Cast, polished stainless steel, ed. 5/6
Courtesy of the artist Cheim & Read, New York
© 2018 Artists Rights Society (ARS), New York / ADAGP, Paris
Egyptian artist Ghada Amer is well known for brightly-colored, embroidered paintings that address the ways in which women in Islamic countries claim their personhood through fashion. Amer began her gestural paintings in art school in France to counter what she perceived as the machismo of the abstract expressionism and tachisme* of her male teachers. By using the traditionally feminine, domestic activity of embroidery in a gestural manner to both decorate and obscure her figures, Amer confronts cultural objectification of the female form.
The artist paints images appropriated from men’s magazines, and then masks them with layers of brightly colored embroidery thread, tossed like drips and splashes of Jackson Pollock paint. Rather than the dark clothes imposed by religious leaders or cultural tradition, Amer’s women frolic like nymphs under waterfalls of decorative filament, creating their own communities of joy. Amer was inspired by the fashion magazine Venus, which combined French fashion with Middle Eastern mores. Amer draws from East and West to create her delicately aggressive works.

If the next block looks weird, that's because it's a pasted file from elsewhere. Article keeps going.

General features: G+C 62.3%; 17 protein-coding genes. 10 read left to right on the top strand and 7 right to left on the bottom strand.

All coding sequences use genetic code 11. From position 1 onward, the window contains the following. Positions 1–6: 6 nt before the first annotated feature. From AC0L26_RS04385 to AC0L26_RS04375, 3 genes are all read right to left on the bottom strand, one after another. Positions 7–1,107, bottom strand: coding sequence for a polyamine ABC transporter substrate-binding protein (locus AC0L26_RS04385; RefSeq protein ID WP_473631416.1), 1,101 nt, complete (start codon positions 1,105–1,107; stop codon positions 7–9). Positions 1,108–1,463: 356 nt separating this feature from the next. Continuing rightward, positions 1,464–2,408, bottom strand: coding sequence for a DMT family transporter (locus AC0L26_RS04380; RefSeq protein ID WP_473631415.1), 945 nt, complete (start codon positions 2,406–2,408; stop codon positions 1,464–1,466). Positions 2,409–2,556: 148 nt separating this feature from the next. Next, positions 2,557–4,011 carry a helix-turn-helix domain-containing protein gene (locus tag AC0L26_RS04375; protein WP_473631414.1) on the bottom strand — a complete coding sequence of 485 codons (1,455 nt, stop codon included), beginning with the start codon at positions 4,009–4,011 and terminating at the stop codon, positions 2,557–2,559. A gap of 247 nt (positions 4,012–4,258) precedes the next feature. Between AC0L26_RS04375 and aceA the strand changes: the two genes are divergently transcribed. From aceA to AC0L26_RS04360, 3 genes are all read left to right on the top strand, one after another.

In her new series of sculpture, Amer brings her figures into the world. The decorative metal work of Blue Bra Girls evokes the window-mounted wooden mashrabiyas, or latticework panels, behind which women were sequestered in some Middle Eastern societies. We get glimpses of Amer’s characters, attending to their bath, or lives, outside the visual gaze of the male world around them.
Ghada Amer was born in Cairo and moved with her family to France in 1974 to escape the increased polarization of the country after the Six-Day war with Israel. She attended art school at the Villa Arson in Nice, where she graduated with an MFA in painting in 1989, and currently lives and works in New York. Her work was the subject of a Brooklyn Museum survey show in 2008, titled Love Has No End. Amer’s work is represented in many American and international collections, including Mathaf: Arab Museum of Modern Art, Doha, Qatar; Art Institute of Chicago, Chicago; Centre Georges Pompidou, Paris; and the Tel Aviv Museum, Israel.
*From the Tate on-line: tachisme is used to describe the non-geometric abstract artthat developed in Europe in the 1940s and 1950s characterized by spontaneous brushwork, drips and scribble-type marks.